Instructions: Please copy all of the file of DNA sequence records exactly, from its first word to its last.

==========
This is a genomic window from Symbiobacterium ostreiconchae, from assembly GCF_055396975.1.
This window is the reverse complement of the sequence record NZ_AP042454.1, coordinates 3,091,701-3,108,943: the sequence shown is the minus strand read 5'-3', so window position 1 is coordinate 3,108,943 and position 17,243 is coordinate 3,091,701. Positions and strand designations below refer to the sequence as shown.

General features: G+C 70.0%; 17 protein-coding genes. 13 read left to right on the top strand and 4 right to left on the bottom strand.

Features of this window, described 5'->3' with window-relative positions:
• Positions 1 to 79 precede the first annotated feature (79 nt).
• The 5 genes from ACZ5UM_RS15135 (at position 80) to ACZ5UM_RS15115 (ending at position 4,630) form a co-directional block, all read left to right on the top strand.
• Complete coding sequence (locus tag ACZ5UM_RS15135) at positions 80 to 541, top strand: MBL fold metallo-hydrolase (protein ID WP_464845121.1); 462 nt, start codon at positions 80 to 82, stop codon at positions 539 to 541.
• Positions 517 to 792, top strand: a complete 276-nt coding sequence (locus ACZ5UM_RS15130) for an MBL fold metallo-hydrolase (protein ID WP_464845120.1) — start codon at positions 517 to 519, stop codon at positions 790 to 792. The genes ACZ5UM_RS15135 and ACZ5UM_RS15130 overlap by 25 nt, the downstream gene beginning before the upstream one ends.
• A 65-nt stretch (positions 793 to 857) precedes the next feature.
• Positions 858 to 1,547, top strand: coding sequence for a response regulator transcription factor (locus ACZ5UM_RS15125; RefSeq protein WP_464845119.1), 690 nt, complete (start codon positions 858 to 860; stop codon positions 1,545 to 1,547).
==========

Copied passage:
This is a genomic window from Symbiobacterium ostreiconchae, from assembly GCF_055396975.1.
This window is the reverse complement of the sequence record NZ_AP042454.1, coordinates 3,091,701-3,108,943: the sequence shown is the minus strand read 5'-3', so window position 1 is coordinate 3,108,943 and position 17,243 is coordinate 3,091,701. Positions and strand designations below refer to the sequence as shown.

General features: G+C 70.0%; 17 protein-coding genes. 13 read left to right on the top strand and 4 right to left on the bottom strand.

Features of this window, described 5'->3' with window-relative positions:
• Positions 1 to 79 precede the first annotated feature (79 nt).
• The 5 genes from ACZ5UM_RS15135 (at position 80) to ACZ5UM_RS15115 (ending at position 4,630) form a co-directional block, all read left to right on the top strand.
• Complete coding sequence (locus tag ACZ5UM_RS15135) at positions 80 to 541, top strand: MBL fold metallo-hydrolase (protein ID WP_464845121.1); 462 nt, start codon at positions 80 to 82, stop codon at positions 539 to 541.
• Positions 517 to 792, top strand: a complete 276-nt coding sequence (locus ACZ5UM_RS15130) for an MBL fold metallo-hydrolase (protein ID WP_464845120.1) — start codon at positions 517 to 519, stop codon at positions 790 to 792. The genes ACZ5UM_RS15135 and ACZ5UM_RS15130 overlap by 25 nt, the downstream gene beginning before the upstream one ends.
• A 65-nt stretch (positions 793 to 857) precedes the next feature.
• Positions 858 to 1,547, top strand: coding sequence for a response regulator transcription factor (locus ACZ5UM_RS15125; RefSeq protein WP_464845119.1), 690 nt, complete (start codon positions 858 to 860; stop codon positions 1,545 to 1,547).